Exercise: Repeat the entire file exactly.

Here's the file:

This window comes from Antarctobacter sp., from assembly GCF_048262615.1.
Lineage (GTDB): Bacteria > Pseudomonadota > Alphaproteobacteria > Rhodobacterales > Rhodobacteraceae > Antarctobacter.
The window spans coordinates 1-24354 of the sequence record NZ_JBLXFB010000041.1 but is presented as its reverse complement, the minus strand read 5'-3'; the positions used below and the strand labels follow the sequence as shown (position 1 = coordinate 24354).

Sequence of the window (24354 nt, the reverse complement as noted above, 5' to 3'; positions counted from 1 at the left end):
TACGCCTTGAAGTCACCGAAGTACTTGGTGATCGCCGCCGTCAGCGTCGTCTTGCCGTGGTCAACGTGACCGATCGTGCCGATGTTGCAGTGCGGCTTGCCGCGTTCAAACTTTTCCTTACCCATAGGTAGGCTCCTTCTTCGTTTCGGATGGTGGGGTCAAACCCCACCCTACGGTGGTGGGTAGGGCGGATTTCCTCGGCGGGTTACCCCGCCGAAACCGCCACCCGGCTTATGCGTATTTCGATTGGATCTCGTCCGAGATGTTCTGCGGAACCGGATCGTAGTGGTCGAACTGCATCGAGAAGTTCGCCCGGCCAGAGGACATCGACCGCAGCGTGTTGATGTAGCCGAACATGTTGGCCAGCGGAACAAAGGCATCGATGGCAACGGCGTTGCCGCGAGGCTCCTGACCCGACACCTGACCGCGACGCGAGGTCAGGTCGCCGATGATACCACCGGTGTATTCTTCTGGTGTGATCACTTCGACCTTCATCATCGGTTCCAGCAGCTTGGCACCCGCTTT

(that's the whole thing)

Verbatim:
This window comes from Antarctobacter sp., from assembly GCF_048262615.1.
Lineage (GTDB): Bacteria > Pseudomonadota > Alphaproteobacteria > Rhodobacterales > Rhodobacteraceae > Antarctobacter.
The window spans coordinates 1-24354 of the sequence record NZ_JBLXFB010000041.1 but is presented as its reverse complement, the minus strand read 5'-3'; the positions used below and the strand labels follow the sequence as shown (position 1 = coordinate 24354).

Sequence of the window (24354 nt, the reverse complement as noted above, 5' to 3'; positions counted from 1 at the left end):
TACGCCTTGAAGTCACCGAAGTACTTGGTGATCGCCGCCGTCAGCGTCGTCTTGCCGTGGTCAACGTGACCGATCGTGCCGATGTTGCAGTGCGGCTTGCCGCGTTCAAACTTTTCCTTACCCATAGGTAGGCTCCTTCTTCGTTTCGGATGGTGGGGTCAAACCCCACCCTACGGTGGTGGGTAGGGCGGATTTCCTCGGCGGGTTACCCCGCCGAAACCGCCACCCGGCTTATGCGTATTTCGATTGGATCTCGTCCGAGATGTTCTGCGGAACCGGATCGTAGTGGTCGAACTGCATCGAGAAGTTCGCCCGGCCAGAGGACATCGACCGCAGCGTGTTGATGTAGCCGAACATGTTGGCCAGCGGAACAAAGGCATCGATGGCAACGGCGTTGCCGCGAGGCTCCTGACCCGACACCTGACCGCGACGCGAGGTCAGGTCGCCGATGATACCACCGGTGTATTCTTCTGGTGTGATCACTTCGACCTTCATCATCGGTTCCAGCAGCTTGGCACCCGCTTT